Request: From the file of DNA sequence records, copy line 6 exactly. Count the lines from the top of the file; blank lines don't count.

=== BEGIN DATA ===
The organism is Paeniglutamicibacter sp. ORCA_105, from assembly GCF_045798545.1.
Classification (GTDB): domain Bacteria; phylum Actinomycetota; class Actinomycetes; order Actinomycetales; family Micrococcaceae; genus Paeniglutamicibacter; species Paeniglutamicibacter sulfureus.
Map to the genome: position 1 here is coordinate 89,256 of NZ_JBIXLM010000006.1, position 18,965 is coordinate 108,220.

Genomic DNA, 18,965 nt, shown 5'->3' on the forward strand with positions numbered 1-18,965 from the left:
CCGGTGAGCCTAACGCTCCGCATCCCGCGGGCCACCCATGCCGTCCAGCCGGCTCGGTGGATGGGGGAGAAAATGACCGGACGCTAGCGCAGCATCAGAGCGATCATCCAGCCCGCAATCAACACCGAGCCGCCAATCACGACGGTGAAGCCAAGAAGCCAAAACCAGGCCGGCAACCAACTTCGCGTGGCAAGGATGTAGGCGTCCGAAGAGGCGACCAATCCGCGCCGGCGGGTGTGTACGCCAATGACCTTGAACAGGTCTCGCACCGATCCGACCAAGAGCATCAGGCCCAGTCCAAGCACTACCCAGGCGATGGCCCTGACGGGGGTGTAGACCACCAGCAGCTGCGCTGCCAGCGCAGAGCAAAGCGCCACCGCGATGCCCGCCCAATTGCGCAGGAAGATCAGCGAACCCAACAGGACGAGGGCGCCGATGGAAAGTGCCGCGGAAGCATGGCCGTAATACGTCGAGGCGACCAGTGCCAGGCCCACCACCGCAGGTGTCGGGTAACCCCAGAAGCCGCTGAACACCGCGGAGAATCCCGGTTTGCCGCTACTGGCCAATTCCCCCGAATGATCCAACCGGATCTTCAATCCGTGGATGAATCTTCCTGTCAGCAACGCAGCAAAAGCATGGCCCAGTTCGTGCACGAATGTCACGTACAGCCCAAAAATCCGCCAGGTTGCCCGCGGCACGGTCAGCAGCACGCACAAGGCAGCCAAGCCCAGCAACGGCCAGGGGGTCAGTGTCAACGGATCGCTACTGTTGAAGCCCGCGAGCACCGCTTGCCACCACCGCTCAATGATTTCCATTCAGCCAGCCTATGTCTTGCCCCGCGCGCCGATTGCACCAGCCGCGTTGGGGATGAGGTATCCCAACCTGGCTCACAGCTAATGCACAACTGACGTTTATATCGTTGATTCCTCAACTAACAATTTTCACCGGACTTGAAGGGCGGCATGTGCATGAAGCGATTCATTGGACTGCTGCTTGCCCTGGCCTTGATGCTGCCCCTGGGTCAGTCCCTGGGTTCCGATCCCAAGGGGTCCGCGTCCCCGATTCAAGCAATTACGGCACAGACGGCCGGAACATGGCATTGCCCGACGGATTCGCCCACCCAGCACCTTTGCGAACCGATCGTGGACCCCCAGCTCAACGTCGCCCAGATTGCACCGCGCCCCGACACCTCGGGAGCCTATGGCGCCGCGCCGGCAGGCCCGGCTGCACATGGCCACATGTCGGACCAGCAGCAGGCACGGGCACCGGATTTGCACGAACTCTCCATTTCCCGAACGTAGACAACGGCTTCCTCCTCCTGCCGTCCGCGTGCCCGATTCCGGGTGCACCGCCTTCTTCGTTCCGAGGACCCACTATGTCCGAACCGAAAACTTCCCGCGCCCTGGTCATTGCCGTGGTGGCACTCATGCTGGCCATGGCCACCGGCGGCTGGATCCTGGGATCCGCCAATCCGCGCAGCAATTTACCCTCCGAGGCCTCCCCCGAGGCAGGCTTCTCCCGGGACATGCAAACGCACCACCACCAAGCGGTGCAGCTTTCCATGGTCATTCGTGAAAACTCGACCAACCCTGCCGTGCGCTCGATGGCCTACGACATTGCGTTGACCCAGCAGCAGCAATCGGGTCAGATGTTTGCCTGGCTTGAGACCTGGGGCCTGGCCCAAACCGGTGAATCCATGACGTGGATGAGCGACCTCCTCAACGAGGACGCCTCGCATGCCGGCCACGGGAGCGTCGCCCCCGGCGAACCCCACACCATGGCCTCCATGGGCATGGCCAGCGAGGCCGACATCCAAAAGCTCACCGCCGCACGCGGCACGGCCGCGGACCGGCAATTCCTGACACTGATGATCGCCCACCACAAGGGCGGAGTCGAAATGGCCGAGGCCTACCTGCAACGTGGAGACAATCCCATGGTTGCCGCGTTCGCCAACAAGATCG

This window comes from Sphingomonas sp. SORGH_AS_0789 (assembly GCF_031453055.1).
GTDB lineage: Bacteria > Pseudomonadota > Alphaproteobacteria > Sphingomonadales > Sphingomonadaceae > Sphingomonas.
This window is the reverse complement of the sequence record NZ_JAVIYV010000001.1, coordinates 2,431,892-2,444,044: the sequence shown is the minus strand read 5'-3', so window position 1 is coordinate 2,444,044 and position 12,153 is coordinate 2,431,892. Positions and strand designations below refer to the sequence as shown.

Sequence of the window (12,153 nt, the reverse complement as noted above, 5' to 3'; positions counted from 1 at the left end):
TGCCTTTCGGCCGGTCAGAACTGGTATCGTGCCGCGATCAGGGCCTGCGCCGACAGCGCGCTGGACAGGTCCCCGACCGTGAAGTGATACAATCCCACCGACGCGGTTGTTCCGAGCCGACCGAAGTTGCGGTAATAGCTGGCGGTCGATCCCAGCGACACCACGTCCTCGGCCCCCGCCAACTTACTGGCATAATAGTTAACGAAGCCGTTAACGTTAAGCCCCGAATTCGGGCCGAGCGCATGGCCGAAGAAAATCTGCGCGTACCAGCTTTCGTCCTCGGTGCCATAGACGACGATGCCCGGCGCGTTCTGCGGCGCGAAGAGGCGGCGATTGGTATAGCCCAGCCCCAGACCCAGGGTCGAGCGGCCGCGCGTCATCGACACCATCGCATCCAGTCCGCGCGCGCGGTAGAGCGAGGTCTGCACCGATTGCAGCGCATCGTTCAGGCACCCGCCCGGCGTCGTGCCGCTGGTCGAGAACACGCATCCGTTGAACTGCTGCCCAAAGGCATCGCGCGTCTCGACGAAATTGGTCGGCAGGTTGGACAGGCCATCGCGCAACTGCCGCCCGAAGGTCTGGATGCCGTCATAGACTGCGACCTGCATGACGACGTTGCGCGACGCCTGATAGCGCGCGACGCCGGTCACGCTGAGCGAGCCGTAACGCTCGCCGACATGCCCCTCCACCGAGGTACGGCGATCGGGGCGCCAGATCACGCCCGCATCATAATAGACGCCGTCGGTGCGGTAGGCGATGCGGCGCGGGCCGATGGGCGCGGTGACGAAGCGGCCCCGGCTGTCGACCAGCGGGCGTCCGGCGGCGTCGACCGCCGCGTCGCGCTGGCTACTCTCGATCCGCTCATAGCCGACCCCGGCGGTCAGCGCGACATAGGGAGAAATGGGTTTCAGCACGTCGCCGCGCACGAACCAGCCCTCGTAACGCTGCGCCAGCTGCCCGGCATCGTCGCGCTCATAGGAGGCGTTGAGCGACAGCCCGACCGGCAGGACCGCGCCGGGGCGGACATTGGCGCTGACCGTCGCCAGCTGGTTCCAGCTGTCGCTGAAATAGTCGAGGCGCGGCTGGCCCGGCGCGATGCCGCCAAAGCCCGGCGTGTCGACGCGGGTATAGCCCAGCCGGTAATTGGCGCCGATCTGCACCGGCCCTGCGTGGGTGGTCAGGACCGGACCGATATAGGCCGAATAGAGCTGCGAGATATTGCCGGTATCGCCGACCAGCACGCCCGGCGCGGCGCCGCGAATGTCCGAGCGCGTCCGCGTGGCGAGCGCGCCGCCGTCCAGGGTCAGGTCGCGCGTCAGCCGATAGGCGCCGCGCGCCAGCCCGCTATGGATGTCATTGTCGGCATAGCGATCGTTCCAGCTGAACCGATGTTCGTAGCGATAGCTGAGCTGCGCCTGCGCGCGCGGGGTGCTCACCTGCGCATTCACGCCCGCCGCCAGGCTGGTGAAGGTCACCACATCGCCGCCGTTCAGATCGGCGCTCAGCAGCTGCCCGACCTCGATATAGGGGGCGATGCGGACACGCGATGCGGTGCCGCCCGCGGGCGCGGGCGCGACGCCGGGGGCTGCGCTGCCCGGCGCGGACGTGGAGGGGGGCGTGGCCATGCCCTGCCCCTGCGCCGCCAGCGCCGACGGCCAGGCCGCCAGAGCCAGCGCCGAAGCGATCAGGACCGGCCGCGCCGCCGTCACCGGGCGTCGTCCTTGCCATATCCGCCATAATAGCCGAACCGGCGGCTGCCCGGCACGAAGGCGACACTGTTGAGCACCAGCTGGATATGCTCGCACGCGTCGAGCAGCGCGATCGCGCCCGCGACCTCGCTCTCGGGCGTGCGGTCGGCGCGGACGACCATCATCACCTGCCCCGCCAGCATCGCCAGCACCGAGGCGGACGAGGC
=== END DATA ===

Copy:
This window comes from Sphingomonas sp. SORGH_AS_0789 (assembly GCF_031453055.1).